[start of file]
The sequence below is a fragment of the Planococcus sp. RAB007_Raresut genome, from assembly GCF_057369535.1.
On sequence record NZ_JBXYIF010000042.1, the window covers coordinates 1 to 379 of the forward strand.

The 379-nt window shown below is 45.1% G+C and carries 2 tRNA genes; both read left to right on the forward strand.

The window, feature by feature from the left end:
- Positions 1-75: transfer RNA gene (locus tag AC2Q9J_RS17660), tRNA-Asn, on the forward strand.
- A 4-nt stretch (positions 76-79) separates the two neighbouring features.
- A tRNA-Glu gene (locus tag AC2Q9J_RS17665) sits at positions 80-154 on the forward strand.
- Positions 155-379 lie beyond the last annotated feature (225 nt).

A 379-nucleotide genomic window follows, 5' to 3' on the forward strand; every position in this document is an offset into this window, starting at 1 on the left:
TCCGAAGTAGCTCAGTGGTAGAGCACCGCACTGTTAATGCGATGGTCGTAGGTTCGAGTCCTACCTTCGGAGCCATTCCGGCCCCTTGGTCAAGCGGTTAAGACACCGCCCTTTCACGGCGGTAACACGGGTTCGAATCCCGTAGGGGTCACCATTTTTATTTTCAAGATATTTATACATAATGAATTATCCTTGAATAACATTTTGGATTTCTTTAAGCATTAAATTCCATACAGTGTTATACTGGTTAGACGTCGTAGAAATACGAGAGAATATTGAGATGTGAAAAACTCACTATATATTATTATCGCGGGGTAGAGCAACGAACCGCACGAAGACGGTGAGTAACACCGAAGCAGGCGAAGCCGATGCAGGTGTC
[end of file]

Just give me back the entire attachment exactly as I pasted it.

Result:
The sequence below is a fragment of the Planococcus sp. RAB007_Raresut genome, from assembly GCF_057369535.1.
On sequence record NZ_JBXYIF010000042.1, the window covers coordinates 1 to 379 of the forward strand.

The 379-nt window shown below is 45.1% G+C and carries 2 tRNA genes; both read left to right on the forward strand.

The window, feature by feature from the left end:
- Positions 1-75: transfer RNA gene (locus tag AC2Q9J_RS17660), tRNA-Asn, on the forward strand.
- A 4-nt stretch (positions 76-79) separates the two neighbouring features.
- A tRNA-Glu gene (locus tag AC2Q9J_RS17665) sits at positions 80-154 on the forward strand.
- Positions 155-379 lie beyond the last annotated feature (225 nt).

A 379-nucleotide genomic window follows, 5' to 3' on the forward strand; every position in this document is an offset into this window, starting at 1 on the left:
TCCGAAGTAGCTCAGTGGTAGAGCACCGCACTGTTAATGCGATGGTCGTAGGTTCGAGTCCTACCTTCGGAGCCATTCCGGCCCCTTGGTCAAGCGGTTAAGACACCGCCCTTTCACGGCGGTAACACGGGTTCGAATCCCGTAGGGGTCACCATTTTTATTTTCAAGATATTTATACATAATGAATTATCCTTGAATAACATTTTGGATTTCTTTAAGCATTAAATTCCATACAGTGTTATACTGGTTAGACGTCGTAGAAATACGAGAGAATATTGAGATGTGAAAAACTCACTATATATTATTATCGCGGGGTAGAGCAACGAACCGCACGAAGACGGTGAGTAACACCGAAGCAGGCGAAGCCGATGCAGGTGTC